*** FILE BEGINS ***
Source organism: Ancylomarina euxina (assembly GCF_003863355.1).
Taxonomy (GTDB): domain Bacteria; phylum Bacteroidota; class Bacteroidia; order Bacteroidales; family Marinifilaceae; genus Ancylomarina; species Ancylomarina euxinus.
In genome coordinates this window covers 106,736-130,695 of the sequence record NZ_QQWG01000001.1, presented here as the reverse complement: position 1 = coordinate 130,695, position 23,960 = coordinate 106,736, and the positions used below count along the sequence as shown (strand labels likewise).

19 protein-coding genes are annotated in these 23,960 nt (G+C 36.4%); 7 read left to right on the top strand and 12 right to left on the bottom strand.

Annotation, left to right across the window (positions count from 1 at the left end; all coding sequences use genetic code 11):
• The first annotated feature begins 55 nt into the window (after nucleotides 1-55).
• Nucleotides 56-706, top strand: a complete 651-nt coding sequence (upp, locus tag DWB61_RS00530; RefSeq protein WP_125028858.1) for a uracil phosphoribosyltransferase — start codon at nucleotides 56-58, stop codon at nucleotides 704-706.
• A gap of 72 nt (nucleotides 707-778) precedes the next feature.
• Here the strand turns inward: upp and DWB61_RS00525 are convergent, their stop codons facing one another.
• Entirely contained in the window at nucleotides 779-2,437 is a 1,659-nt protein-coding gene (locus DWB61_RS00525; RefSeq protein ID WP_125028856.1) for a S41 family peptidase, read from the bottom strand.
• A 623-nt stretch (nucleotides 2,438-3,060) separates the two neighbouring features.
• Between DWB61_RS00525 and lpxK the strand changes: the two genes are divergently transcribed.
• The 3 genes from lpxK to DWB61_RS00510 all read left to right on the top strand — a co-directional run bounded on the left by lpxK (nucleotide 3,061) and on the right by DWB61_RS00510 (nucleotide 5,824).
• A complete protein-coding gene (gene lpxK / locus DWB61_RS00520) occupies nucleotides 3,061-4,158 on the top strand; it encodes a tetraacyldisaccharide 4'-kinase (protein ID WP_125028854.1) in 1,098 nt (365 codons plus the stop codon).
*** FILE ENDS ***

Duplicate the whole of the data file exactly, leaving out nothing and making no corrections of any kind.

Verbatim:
Source organism: Ancylomarina euxina (assembly GCF_003863355.1).
Taxonomy (GTDB): domain Bacteria; phylum Bacteroidota; class Bacteroidia; order Bacteroidales; family Marinifilaceae; genus Ancylomarina; species Ancylomarina euxinus.
In genome coordinates this window covers 106,736-130,695 of the sequence record NZ_QQWG01000001.1, presented here as the reverse complement: position 1 = coordinate 130,695, position 23,960 = coordinate 106,736, and the positions used below count along the sequence as shown (strand labels likewise).

19 protein-coding genes are annotated in these 23,960 nt (G+C 36.4%); 7 read left to right on the top strand and 12 right to left on the bottom strand.

Annotation, left to right across the window (positions count from 1 at the left end; all coding sequences use genetic code 11):
• The first annotated feature begins 55 nt into the window (after nucleotides 1-55).
• Nucleotides 56-706, top strand: a complete 651-nt coding sequence (upp, locus tag DWB61_RS00530; RefSeq protein WP_125028858.1) for a uracil phosphoribosyltransferase — start codon at nucleotides 56-58, stop codon at nucleotides 704-706.
• A gap of 72 nt (nucleotides 707-778) precedes the next feature.
• Here the strand turns inward: upp and DWB61_RS00525 are convergent, their stop codons facing one another.
• Entirely contained in the window at nucleotides 779-2,437 is a 1,659-nt protein-coding gene (locus DWB61_RS00525; RefSeq protein ID WP_125028856.1) for a S41 family peptidase, read from the bottom strand.
• A 623-nt stretch (nucleotides 2,438-3,060) separates the two neighbouring features.
• Between DWB61_RS00525 and lpxK the strand changes: the two genes are divergently transcribed.
• The 3 genes from lpxK to DWB61_RS00510 all read left to right on the top strand — a co-directional run bounded on the left by lpxK (nucleotide 3,061) and on the right by DWB61_RS00510 (nucleotide 5,824).
• A complete protein-coding gene (gene lpxK / locus DWB61_RS00520) occupies nucleotides 3,061-4,158 on the top strand; it encodes a tetraacyldisaccharide 4'-kinase (protein ID WP_125028854.1) in 1,098 nt (365 codons plus the stop codon).